The Supreme Court of India stayed the implementation of newly introduced farm laws in January 2021, and the protests were criticized by the government for being infiltrated by Khalistanis. After almost a year of protest, the central government repealed the farm laws in 2021. Farmers' unions continued their demand for MSP (minimum support price) and demanded the government to double farmers' income by 2022.

The farmers' union's main demands, in the 2024 protest, are to obtain legislative guarantees for the minimum support price (MSP) for all agricultural products and total loan forgiveness for all farmers. They also demand guaranteed income, wages under MGNREGA, and market support. A price signal with advisory status, the minimum support price (MSP) is a component of India's larger agricultural policies. A five-year plan for buying maize and pulses at the MSP was presented by the government to support agricultural sustainability and shield farmers from unstable market conditions.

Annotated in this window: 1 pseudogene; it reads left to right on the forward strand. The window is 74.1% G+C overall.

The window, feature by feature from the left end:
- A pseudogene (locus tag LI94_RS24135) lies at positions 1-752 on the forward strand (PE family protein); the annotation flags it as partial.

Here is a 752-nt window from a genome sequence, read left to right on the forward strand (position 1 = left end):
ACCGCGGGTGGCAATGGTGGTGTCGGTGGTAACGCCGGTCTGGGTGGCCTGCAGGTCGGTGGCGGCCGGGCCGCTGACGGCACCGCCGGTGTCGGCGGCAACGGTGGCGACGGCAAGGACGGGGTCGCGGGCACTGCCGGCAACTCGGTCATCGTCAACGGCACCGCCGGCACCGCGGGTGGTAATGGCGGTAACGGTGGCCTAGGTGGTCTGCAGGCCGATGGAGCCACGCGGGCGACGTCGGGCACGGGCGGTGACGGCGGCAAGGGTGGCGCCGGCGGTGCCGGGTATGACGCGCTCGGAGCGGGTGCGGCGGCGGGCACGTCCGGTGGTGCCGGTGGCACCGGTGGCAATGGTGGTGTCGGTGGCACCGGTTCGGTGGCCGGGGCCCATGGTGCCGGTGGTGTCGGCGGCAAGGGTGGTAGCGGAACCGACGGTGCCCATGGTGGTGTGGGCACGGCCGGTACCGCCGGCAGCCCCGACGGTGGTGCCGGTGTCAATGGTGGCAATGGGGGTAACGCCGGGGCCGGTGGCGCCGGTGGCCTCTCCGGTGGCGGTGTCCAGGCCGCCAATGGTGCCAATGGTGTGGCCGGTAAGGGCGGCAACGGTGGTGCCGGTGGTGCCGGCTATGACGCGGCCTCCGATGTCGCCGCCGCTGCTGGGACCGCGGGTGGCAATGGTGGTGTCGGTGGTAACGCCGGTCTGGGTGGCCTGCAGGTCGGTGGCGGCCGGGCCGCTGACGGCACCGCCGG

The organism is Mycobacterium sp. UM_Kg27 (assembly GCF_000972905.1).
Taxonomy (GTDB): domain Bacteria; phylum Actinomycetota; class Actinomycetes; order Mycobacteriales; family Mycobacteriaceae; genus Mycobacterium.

1. 2020�2021 Indian farmers protest:
  2. 2024 Indian farmers' protest -
  3. Swaminathan report: National commission on farmers -
  4. What is minimum support price -
  5. Government proposal to farmers -
  6. Punjab farmers' protest takes a controversial turn -
  8. Jagjit Singh Dallewal statement against PM Modi -